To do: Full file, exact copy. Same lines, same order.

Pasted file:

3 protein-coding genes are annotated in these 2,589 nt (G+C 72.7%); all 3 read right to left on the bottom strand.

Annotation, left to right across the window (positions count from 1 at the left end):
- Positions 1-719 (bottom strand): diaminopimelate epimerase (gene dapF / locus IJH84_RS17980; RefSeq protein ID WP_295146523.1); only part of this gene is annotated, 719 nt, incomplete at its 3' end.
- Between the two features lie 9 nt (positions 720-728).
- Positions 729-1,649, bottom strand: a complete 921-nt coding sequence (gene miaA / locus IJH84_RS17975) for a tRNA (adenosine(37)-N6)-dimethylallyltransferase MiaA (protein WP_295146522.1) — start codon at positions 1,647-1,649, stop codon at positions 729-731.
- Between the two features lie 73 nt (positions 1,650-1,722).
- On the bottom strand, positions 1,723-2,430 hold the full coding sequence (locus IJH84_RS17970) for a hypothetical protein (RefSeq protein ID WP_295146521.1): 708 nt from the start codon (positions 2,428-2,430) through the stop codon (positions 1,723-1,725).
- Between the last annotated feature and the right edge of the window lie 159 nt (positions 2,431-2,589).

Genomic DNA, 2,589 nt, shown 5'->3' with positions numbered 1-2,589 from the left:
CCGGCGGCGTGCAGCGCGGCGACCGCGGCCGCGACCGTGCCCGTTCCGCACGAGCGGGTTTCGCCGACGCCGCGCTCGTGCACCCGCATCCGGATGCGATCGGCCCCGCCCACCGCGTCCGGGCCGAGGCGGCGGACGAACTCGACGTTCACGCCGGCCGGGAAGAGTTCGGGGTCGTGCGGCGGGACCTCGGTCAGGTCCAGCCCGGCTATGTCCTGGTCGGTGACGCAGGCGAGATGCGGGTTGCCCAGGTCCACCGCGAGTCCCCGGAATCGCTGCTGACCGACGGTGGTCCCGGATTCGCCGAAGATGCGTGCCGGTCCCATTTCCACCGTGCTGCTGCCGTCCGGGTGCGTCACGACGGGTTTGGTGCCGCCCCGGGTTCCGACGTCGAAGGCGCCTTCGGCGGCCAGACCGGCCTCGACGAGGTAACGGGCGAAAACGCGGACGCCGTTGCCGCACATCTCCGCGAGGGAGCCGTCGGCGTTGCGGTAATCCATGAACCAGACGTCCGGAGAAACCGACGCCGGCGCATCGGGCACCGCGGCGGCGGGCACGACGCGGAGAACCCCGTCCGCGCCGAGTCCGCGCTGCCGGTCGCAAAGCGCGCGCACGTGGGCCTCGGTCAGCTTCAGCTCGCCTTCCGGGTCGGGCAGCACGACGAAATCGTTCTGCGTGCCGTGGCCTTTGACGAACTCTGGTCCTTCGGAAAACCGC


3 protein-coding genes are annotated in these 2,589 nt (G+C 72.7%); all 3 read right to left on the bottom strand.

Annotation, left to right across the window (positions count from 1 at the left end):
- Positions 1-719 (bottom strand): diaminopimelate epimerase (gene dapF / locus IJH84_RS17980; RefSeq protein ID WP_295146523.1); only part of this gene is annotated, 719 nt, incomplete at its 3' end.
- Between the two features lie 9 nt (positions 720-728).
- Positions 729-1,649, bottom strand: a complete 921-nt coding sequence (gene miaA / locus IJH84_RS17975) for a tRNA (adenosine(37)-N6)-dimethylallyltransferase MiaA (protein WP_295146522.1) — start codon at positions 1,647-1,649, stop codon at positions 729-731.
- Between the two features lie 73 nt (positions 1,650-1,722).
- On the bottom strand, positions 1,723-2,430 hold the full coding sequence (locus IJH84_RS17970) for a hypothetical protein (RefSeq protein ID WP_295146521.1): 708 nt from the start codon (positions 2,428-2,430) through the stop codon (positions 1,723-1,725).
- Between the last annotated feature and the right edge of the window lie 159 nt (positions 2,431-2,589).

Genomic DNA, 2,589 nt, shown 5'->3' with positions numbered 1-2,589 from the left:
CCGGCGGCGTGCAGCGCGGCGACCGCGGCCGCGACCGTGCCCGTTCCGCACGAGCGGGTTTCGCCGACGCCGCGCTCGTGCACCCGCATCCGGATGCGATCGGCCCCGCCCACCGCGTCCGGGCCGAGGCGGCGGACGAACTCGACGTTCACGCCGGCCGGGAAGAGTTCGGGGTCGTGCGGCGGGACCTCGGTCAGGTCCAGCCCGGCTATGTCCTGGTCGGTGACGCAGGCGAGATGCGGGTTGCCCAGGTCCACCGCGAGTCCCCGGAATCGCTGCTGACCGACGGTGGTCCCGGATTCGCCGAAGATGCGTGCCGGTCCCATTTCCACCGTGCTGCTGCCGTCCGGGTGCGTCACGACGGGTTTGGTGCCGCCCCGGGTTCCGACGTCGAAGGCGCCTTCGGCGGCCAGACCGGCCTCGACGAGGTAACGGGCGAAAACGCGGACGCCGTTGCCGCACATCTCCGCGAGGGAGCCGTCGGCGTTGCGGTAATCCATGAACCAGACGTCCGGAGAAACCGACGCCGGCGCATCGGGCACCGCGGCGGCGGGCACGACGCGGAGAACCCCGTCCGCGCCGAGTCCGCGCTGCCGGTCGCAAAGCGCGCGCACGTGGGCCTCGGTCAGCTTCAGCTCGCCTTCCGGGTCGGGCAGCACGACGAAATCGTTCTGCGTGCCGTGGCCTTTGACGAACTCTGGTCCTTCGGAAAACCGC